Saturday, September 17, 2016

Works of William Penn

I was pretty determined to make more rapid progress on the two works of William Penn when I walked into the bindery on Thursday. No sooner had I gotten in than a bag of cookies on the counter got my full, I mean, FULL attention; Our current intern, Ms.S brought us homemade oatmeal raisin cookies. Oh, heck. Cookies first, work second. Common sense, yo! As I was hogging down the cookies like I haven't eaten for a week, an image of the Quaker Oats dude kept coming to my mind; his peculiar smile interfering with my pleasure time of the sweet deliciousness, as if to tell me to shift my focus back to work. Duh! Stop it! Stop smiling! Who is this Quaker dude, anyway!

So I googled it.  ....

And, his identity turned out to be ... ahh... none other than William Penn, indeed...... coincidence? uhh... you tell me, crazy paranormal junkies!

So the books here are two different works by William Penn. One is a first edition Wisdom Justified published in 1673. And the other is A Treatise of Oaths, also a first edition published in 1713. Basically, the client asked me to bind them identically based on the original cover of A Treatise of Oaths. I could simply blind-tool the Cambridge just like the original, but it was rather too boring, to be honest. So I decided to add another layer of mottling to give an extra dimension; you can easily make normally a too rigid Cambridge prettier by doing multiple layers. ;-)

Wisdom Justified was missing the title page, so the client asked me to find it online, and print/insert it in the book. Boy, you can find anything online nowadays, eh? I digitally cleaned it up and printed it on a 17th century antique paper. - we keep a collection of antique papers of different eras for these sort of jobs. (Just like forgers would. sheeee!)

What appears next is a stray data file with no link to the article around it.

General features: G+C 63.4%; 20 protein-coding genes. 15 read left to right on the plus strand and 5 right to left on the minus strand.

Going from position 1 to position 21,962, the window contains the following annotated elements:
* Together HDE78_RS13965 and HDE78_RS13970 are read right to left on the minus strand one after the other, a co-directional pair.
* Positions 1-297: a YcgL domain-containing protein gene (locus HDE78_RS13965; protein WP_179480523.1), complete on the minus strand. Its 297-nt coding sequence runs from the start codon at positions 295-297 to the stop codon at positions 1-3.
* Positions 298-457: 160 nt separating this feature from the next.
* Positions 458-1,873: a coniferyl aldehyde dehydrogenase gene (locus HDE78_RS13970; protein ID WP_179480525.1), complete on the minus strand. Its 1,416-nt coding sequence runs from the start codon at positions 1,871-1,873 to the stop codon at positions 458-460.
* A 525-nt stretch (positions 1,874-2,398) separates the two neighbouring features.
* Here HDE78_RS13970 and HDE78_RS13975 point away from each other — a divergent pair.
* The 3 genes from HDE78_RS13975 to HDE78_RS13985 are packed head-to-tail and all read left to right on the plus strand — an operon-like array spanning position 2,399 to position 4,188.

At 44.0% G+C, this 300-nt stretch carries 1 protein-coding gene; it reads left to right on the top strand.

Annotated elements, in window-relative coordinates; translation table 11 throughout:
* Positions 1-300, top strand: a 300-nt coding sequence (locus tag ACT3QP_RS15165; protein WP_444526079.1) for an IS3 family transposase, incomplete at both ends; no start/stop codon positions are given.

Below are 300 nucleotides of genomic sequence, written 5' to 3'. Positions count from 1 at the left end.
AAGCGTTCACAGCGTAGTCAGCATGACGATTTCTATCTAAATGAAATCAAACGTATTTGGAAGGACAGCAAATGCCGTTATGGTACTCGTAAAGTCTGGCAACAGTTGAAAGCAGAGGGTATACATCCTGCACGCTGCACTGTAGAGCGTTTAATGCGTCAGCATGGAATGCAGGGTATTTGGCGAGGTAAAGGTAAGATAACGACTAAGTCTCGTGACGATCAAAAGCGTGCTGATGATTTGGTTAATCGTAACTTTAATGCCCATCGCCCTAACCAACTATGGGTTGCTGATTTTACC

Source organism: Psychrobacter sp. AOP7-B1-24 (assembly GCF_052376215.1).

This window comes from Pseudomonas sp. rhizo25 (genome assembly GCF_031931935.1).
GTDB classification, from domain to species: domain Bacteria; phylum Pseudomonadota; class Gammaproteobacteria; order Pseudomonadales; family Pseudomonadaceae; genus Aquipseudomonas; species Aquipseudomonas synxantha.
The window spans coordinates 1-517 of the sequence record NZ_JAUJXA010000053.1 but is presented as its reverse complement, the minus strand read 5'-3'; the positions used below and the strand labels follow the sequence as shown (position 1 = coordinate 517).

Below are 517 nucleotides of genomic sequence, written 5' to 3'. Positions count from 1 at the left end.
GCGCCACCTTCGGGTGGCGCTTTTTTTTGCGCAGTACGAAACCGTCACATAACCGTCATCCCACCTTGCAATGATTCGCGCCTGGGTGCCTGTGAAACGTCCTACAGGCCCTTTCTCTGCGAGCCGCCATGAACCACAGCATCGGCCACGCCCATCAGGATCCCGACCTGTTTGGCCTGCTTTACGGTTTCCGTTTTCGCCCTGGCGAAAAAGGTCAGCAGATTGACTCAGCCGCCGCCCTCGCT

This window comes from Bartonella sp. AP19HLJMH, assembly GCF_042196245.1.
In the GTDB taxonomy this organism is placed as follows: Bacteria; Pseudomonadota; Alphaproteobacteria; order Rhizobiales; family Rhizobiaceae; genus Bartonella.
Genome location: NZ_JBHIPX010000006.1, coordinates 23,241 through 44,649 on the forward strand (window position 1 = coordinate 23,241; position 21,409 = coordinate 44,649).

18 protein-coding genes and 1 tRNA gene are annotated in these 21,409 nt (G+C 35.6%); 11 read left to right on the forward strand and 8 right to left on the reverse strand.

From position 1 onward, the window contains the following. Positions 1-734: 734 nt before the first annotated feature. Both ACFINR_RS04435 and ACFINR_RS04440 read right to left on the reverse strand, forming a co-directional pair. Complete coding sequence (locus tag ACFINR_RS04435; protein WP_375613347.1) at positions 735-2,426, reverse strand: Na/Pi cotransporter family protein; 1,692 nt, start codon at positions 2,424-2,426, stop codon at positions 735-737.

One interesting thing about this work is that Wisdom Justified has a hand written note by George Whitehead, one of the original Quaker leaders with whom Penn had debated on the foundation of Quakerism. The note suggests the book was a gift from Penn.


  1. Good evening,
    Every time I see the standard of the work that you do, it makes me realise how far I still have to go!
    To see your work is very good.
    Thank you.
    Mit freundlichen Grüßen

    1. Thanks. ;-) I, too have a long long way ahead of me to master this craft. Someday,, someday.

  2. I have several comments/questions:

    1. Spectacular!
    2. Destiny, not coincidence.
    3. Not having inspected many truly antique books, I'd always thought that laid paper (with the ridges) was a modern "fancy" paper, but after seeing this and doing a little research, I discovered that it was indeed the most common paper used in the era before paper was machine-made. Someday I'll probably use this knowledge -- thank you!
    4. I'm so relieved to see the title page facsimile. I've had to do that occasionally to fix a badly worn or torn page, but wasn't sure if it was "proper". I won't worry about that in the future! Or SHOULD I?
    5. What is a "Cambridge"? Is a Cambridge usually "too rigid", and does adding extra layers of mottling make it less rigid? I confess my ignorance of the word except as a place where fine bible are produced, and I'm not finding much help online.

    Thanks for the help and the great work!

    1. Thanks Todd! And printing the title page was what the client wanted and because it was missing, not damaged or torn, that it wasn't a bad idea to do so. If it's still present yet badly damaged, you ought to repair it. ;-)

      Cambridge is a kind of design that normally consists of double rectangular borders with decorative ornaments on four corners. It can be tooled in gold extravagantly, or simply tooled blind, which you often see in academical books and periodicals, just like these books here.

  3. Ahh, NOW I understand what you'd said about the Cambridge and its "rigidity" (i.e., aesthetic rather than physical), and I see how the mottling beautifies it manyfold. Enlightenment appreciated!

    And, okay, okay... I just need to improve my paper repair skills :-)

    Keep inspiring us.

  4. Of course I know all about Will Penn, because I live in the state that's named after him. I know some Quakers and let me tell you this: they sing really nice songs, and they swear. They swear a lot.